Govt must build skills for digital economy

Read time 2min 30sec
Pinky Kekana, deputy communications minister.
Pinky Kekana, deputy communications minister.

Deputy communications minister Pinky Kekana has warned that technology must not exacerbate the rampant inequality that confronts South Africans.

Kekana told delegates at the IBM Think 2018 conference at Kyalami yesterday that the country's highly unionised labour sectors should invest in skills development to address the challenges which come with digitisation.

She said government is committed to addressing the high cost of communication, which is a significant barrier to entry for small and medium enterprises.

Kekana sketched a future in which technology will bridge socio-economic inequalities, help stop the surge in cash-in-transit heists, and catch hackers who steal citizens' information.

The deputy communications minister also said (quoting US theoretical physicist and mathematician Freeman Dyson) that: "Technology is a gift of God. After the gift of life, it is perhaps the greatest of God's gifts. It is the mother of civilisations, of arts and of sciences."

"How do we ensure tech bridges the socio-economic inequalities faced by all of humanity? How do we ensure this gift from God becomes a resource for people from all walks of life?" she asked, adding it must serve those living in small towns such as Bela Bela, as well as megacities such as Johannesburg.

Kekana said technology, and specifically the fourth industrial revolution, will benefit South Africans and bring better healthcare and quality basic education.

She envisaged a heart surgeon at Groote Schuur in Cape Town being linked, through technology, with a surgeon in Mankweng Hospital in Polokwane to facilitate surgery.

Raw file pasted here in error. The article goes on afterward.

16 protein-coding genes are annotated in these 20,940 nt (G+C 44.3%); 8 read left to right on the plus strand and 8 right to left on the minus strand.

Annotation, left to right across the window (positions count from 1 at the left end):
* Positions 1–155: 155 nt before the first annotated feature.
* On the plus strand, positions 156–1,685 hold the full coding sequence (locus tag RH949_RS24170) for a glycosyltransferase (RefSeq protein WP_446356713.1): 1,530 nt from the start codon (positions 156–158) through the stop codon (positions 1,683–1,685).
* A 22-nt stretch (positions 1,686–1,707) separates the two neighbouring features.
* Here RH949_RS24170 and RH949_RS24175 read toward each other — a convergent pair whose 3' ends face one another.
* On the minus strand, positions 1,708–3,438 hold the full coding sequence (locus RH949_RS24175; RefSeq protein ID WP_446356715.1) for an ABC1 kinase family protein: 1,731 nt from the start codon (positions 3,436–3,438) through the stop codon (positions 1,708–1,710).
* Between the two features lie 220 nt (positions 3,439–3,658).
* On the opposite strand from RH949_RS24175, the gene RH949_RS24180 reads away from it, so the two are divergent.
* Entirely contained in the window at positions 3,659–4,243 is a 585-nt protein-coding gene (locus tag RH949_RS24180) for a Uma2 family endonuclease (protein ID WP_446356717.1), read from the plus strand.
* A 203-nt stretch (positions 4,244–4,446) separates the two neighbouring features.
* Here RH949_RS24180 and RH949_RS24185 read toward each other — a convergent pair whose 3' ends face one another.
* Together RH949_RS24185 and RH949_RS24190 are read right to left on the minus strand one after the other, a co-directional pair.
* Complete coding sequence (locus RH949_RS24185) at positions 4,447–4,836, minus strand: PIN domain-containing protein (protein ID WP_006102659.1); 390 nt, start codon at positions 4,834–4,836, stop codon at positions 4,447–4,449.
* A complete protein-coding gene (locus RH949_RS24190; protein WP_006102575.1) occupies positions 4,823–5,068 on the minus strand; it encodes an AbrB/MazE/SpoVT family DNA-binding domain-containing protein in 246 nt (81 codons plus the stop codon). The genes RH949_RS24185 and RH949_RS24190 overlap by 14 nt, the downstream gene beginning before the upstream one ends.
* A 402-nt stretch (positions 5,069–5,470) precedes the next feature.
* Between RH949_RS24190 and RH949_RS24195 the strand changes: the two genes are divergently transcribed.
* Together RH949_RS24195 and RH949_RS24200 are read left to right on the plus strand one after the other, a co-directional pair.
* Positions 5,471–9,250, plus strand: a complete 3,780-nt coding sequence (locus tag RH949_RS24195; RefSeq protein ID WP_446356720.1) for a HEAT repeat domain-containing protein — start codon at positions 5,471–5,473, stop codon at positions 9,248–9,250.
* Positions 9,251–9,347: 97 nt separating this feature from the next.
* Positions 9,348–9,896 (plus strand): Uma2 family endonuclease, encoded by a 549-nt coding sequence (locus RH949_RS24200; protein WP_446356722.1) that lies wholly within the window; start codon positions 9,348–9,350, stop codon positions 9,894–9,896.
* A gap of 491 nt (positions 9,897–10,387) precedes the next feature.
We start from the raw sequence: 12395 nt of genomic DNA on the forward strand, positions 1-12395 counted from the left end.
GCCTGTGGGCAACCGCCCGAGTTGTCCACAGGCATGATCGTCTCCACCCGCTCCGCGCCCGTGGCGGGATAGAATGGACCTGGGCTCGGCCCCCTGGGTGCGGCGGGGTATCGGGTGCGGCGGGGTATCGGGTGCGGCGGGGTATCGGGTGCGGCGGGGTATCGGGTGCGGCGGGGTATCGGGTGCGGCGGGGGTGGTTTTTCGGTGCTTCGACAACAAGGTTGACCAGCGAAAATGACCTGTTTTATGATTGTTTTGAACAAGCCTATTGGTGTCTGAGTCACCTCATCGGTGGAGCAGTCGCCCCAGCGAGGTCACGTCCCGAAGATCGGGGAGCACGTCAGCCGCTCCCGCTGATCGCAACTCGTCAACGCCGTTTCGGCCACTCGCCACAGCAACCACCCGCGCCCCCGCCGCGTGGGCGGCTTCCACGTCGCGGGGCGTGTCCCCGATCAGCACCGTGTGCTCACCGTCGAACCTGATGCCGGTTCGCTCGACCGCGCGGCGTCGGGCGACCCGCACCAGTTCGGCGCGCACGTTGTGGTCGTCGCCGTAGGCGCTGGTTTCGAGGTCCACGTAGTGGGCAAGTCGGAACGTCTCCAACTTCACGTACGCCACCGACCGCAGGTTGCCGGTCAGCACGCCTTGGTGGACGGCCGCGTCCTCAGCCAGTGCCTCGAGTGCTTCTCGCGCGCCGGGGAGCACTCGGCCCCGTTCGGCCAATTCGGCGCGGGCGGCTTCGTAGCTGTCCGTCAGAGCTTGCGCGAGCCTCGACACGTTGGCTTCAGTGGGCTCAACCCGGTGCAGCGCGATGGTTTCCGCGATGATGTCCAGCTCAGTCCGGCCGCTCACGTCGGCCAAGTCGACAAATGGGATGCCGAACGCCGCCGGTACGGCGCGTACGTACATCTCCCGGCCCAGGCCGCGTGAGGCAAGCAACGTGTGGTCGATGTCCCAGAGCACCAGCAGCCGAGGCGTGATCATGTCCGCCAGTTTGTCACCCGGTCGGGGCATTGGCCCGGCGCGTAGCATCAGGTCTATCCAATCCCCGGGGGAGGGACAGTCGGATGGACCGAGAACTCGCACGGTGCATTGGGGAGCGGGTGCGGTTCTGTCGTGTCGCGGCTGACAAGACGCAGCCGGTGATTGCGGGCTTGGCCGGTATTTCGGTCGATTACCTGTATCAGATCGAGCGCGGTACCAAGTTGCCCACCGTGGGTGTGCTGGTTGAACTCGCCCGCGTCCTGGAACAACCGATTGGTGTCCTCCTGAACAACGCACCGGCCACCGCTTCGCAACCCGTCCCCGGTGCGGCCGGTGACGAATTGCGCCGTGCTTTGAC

Kekana said it is time to introduce basic coding in schools, pointing out that technology enables educators to improve the participation of pupils, and "most importantly, make learning more fun".

Government acknowledges, said Kekana, that to reap the fruits of the fourth industrial revolution, it needs to invest in requisite infrastructure and skills.

The growth of technology also requires us to imagine what humanity will look like in the near to mid-term future, and specifically how it relates to how automation will affect our occupations, she noted.

Quoting from a World Economic Forum report, Kekana said a third of all jobs envisaged for 2020 do not yet exist.

"We will double down on infrastructure and make sure our education system provides appropriate skills for the digital economy. We are moving into an economy that is heavy on technology and light on labour.

"The rise of technology should not make us anxious. The evolution of jobs should not deter us from moving forward to an automated society. But as we do so, we must be conscious not to leave others behind."

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